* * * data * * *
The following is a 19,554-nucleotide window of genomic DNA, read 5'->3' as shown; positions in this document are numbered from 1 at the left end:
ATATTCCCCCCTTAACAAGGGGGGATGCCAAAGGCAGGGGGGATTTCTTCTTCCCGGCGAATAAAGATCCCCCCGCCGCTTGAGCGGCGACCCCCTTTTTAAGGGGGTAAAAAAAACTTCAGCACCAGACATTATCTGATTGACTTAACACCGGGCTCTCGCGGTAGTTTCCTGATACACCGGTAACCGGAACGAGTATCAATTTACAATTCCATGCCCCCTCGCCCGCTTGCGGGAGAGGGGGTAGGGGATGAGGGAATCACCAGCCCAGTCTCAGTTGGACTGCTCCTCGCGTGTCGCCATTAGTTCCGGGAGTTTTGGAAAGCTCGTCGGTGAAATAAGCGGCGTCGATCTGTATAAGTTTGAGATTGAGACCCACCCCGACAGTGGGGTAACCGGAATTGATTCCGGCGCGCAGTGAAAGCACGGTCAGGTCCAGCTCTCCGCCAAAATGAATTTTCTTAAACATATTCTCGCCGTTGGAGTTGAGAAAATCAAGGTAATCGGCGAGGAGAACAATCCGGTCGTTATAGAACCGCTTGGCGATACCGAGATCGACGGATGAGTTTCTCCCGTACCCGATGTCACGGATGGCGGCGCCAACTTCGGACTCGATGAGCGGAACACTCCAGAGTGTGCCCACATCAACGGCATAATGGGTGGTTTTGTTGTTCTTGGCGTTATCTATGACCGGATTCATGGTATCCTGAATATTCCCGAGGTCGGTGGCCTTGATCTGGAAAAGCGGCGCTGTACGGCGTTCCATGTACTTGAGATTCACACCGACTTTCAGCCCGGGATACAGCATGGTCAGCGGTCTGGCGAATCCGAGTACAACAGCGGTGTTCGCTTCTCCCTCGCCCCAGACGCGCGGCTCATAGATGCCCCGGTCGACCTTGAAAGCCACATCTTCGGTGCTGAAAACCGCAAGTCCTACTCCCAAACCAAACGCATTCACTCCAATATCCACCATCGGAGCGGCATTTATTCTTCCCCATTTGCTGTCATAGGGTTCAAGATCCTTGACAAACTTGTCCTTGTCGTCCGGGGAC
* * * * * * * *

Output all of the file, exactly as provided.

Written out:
The following is a 19,554-nucleotide window of genomic DNA, read 5'->3' as shown; positions in this document are numbered from 1 at the left end:
ATATTCCCCCCTTAACAAGGGGGGATGCCAAAGGCAGGGGGGATTTCTTCTTCCCGGCGAATAAAGATCCCCCCGCCGCTTGAGCGGCGACCCCCTTTTTAAGGGGGTAAAAAAAACTTCAGCACCAGACATTATCTGATTGACTTAACACCGGGCTCTCGCGGTAGTTTCCTGATACACCGGTAACCGGAACGAGTATCAATTTACAATTCCATGCCCCCTCGCCCGCTTGCGGGAGAGGGGGTAGGGGATGAGGGAATCACCAGCCCAGTCTCAGTTGGACTGCTCCTCGCGTGTCGCCATTAGTTCCGGGAGTTTTGGAAAGCTCGTCGGTGAAATAAGCGGCGTCGATCTGTATAAGTTTGAGATTGAGACCCACCCCGACAGTGGGGTAACCGGAATTGATTCCGGCGCGCAGTGAAAGCACGGTCAGGTCCAGCTCTCCGCCAAAATGAATTTTCTTAAACATATTCTCGCCGTTGGAGTTGAGAAAATCAAGGTAATCGGCGAGGAGAACAATCCGGTCGTTATAGAACCGCTTGGCGATACCGAGATCGACGGATGAGTTTCTCCCGTACCCGATGTCACGGATGGCGGCGCCAACTTCGGACTCGATGAGCGGAACACTCCAGAGTGTGCCCACATCAACGGCATAATGGGTGGTTTTGTTGTTCTTGGCGTTATCTATGACCGGATTCATGGTATCCTGAATATTCCCGAGGTCGGTGGCCTTGATCTGGAAAAGCGGCGCTGTACGGCGTTCCATGTACTTGAGATTCACACCGACTTTCAGCCCGGGATACAGCATGGTCAGCGGTCTGGCGAATCCGAGTACAACAGCGGTGTTCGCTTCTCCCTCGCCCCAGACGCGCGGCTCATAGATGCCCCGGTCGACCTTGAAAGCCACATCTTCGGTGCTGAAAACCGCAAGTCCTACTCCCAAACCAAACGCATTCACTCCAATATCCACCATCGGAGCGGCATTTATTCTTCCCCATTTGCTGTCATAGGGTTCAAGATCCTTGACAAACTTGTCCTTGTCGTCCGGGGAC